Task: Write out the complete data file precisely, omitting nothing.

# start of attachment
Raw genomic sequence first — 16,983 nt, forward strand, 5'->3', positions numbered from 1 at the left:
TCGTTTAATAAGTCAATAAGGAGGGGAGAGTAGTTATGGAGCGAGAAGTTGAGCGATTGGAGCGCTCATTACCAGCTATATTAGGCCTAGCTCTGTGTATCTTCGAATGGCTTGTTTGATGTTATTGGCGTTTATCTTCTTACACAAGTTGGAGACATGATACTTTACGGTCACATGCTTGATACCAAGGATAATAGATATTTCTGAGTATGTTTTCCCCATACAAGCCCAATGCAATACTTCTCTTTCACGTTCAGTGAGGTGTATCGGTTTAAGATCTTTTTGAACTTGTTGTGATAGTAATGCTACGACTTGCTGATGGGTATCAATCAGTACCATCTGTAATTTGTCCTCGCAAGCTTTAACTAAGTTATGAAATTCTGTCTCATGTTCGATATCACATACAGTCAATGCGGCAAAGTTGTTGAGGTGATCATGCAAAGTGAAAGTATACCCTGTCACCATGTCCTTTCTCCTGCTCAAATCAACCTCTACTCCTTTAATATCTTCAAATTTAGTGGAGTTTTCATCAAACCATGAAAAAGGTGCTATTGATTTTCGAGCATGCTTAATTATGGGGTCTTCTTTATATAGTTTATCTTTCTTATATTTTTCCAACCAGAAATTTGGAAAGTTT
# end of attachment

Raw genomic sequence first — 16,983 nt, forward strand, 5'->3', positions numbered from 1 at the left:
TCGTTTAATAAGTCAATAAGGAGGGGAGAGTAGTTATGGAGCGAGAAGTTGAGCGATTGGAGCGCTCATTACCAGCTATATTAGGCCTAGCTCTGTGTATCTTCGAATGGCTTGTTTGATGTTATTGGCGTTTATCTTCTTACACAAGTTGGAGACATGATACTTTACGGTCACATGCTTGATACCAAGGATAATAGATATTTCTGAGTATGTTTTCCCCATACAAGCCCAATGCAATACTTCTCTTTCACGTTCAGTGAGGTGTATCGGTTTAAGATCTTTTTGAACTTGTTGTGATAGTAATGCTACGACTTGCTGATGGGTATCAATCAGTACCATCTGTAATTTGTCCTCGCAAGCTTTAACTAAGTTATGAAATTCTGTCTCATGTTCGATATCACATACAGTCAATGCGGCAAAGTTGTTGAGGTGATCATGCAAAGTGAAAGTATACCCTGTCACCATGTCCTTTCTCCTGCTCAAATCAACCTCTACTCCTTTAATATCTTCAAATTTAGTGGAGTTTTCATCAAACCATGAAAAAGGTGCTATTGATTTTCGAGCATGCTTAATTATGGGGTCTTCTTTATATAGTTTATCTTTCTTATATTTTTCCAACCAGAAATTTGGAAAGTTT